Why your Dignity and Respect at Work policy is so important
By Paul O’Connor
Dignity and Respect in the workplace made headlines back in June when two Irish colleges failed to outline their plans for addressing sexual harassment and violence at their institutions to Minister Simon Harris.
While both colleges were given an extension, cases of bullying or harassment are best handled in a reasonable timeframe and without delay. To do that, and do it right in every instance, you’re going to need a Dignity and Respect at Work policy.
Below, we look at the key points of dignity and respect at work, your obligations as an employer, and that all-important policy.
What is Dignity and Respect at work?
Dignity and Respect at work concerns providing employees with an environment that’s free from bullying, harassment, and sexual harassment.
At this point, it’s important to note that bullying and harassment differ. Bullying is repeated inappropriate behaviour, direct or indirect, by one or more individuals, which undermines a person’s dignity at work.
Harassment is unwanted conduct that could create a hostile, intimidating, or offensive environment. It is linked to the nine grounds of discrimination:
- Civil status
- Family status
- Membership of the travelling community
- Sexual orientation
Every employee has the right to dignity at work regardless of profession, sector or status of employment. Not only are employees entitled to the right to dignity at work, but employers are under a duty of care to ensure that this is upheld…
Employer obligations and duty of care
You, the employer, are vicariously liable if bullying or harassment happens in your workplace. That means you can be held responsible for the actions of your employees. If anything, that underlines the importance of having a Dignity and Respect at Work policy in place. And when that policy is in place, your employees must understand it.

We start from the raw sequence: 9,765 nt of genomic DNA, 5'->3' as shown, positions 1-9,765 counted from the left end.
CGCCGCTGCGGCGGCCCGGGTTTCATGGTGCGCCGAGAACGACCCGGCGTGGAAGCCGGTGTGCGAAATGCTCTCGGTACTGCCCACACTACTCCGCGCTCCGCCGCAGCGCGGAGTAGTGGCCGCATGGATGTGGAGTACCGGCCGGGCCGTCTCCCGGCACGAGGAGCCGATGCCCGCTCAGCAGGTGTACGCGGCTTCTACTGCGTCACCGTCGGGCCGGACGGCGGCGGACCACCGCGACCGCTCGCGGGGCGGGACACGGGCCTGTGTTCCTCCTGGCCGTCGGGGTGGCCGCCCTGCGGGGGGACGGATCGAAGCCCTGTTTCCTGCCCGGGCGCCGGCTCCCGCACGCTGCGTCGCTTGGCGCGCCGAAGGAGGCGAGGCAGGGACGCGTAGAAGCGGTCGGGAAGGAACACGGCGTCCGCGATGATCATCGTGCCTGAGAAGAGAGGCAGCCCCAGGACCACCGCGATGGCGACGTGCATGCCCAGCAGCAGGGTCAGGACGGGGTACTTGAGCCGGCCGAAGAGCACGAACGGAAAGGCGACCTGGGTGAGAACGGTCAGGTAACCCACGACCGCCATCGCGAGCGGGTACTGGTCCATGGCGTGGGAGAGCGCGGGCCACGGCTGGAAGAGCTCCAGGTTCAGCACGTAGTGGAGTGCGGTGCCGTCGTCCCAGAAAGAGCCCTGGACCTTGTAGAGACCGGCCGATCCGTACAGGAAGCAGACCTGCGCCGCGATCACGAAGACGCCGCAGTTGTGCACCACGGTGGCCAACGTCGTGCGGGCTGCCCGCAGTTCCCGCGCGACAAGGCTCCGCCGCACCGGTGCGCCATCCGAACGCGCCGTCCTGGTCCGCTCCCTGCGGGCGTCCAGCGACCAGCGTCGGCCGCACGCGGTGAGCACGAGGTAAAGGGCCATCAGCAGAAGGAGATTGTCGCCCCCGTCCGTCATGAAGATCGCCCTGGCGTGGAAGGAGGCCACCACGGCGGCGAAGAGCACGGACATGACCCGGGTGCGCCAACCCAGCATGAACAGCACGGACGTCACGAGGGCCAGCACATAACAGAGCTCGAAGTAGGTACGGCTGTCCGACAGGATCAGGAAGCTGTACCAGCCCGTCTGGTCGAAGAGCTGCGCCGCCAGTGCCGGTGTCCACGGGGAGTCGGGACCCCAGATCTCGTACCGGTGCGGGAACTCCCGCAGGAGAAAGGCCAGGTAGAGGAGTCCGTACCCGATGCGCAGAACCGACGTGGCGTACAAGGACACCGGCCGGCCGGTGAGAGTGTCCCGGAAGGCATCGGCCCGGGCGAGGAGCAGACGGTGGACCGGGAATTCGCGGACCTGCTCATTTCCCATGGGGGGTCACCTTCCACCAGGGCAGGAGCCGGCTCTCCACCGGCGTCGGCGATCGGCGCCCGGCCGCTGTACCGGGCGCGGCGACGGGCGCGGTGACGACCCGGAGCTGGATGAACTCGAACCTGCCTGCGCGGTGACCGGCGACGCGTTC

In the event you fail to deal with instances of bullying and harassment, an employee can make a claim under the Employment Equality Acts 1998-2015 and the Safety, Health and Welfare at Work Act 2005. The maximum award for claims under the Equality Act is two years’ salary and awards for claims under the Safety, Health and Welfare at Work Act are uncapped.
Your Dignity and Respect at Work policy
Having covered what dignity and respect at work is and your obligations as an employer, let’s discuss your Dignity and Respect at Work policy.
The first step when putting together an effective policy is to define what bullying and harassment in the workplace mean. They are separate behaviours and must be addressed in writing as such. Your policy should include who it applies to and what scenarios.
The next step is to outline what procedure will be followed when handling instances of bullying and harassment. It should indicate the informal and the formal route and explain the steps of both.
Your policy should also clarify how an employee can appeal the outcome of a formal process. This is a right of theirs a crucial part of the broader procedure.
The absence of a Dignity and Respect at Work policy can have detrimental repercussions. You won’t be able to prove that you took all preventative measures necessary to avoid any instances of bullying and harassment. In turn, you leave yourself open to liability.
Furthermore, if an employee doesn’t have access to a Dignity and Respect at Work policy, they won’t know how to raise their concerns. This can exacerbate existing issues and may lead to the employee approaching a third party such as the Workplace Relations Commission (WRC).
Would you like to arrange a Dignity and Respect in the Workplace training session?
Graphite HRM has over a decade of experience helping employers, business owners, and HR personal understand the fundamentals of Dignity and Respect at work.
If you would like to arrange Dignity and Respect in the Workplace training for your business or want to speak to a HR consultant about an issue you’re having, call 01 886 0350 now or request a callback here.Back to the blog
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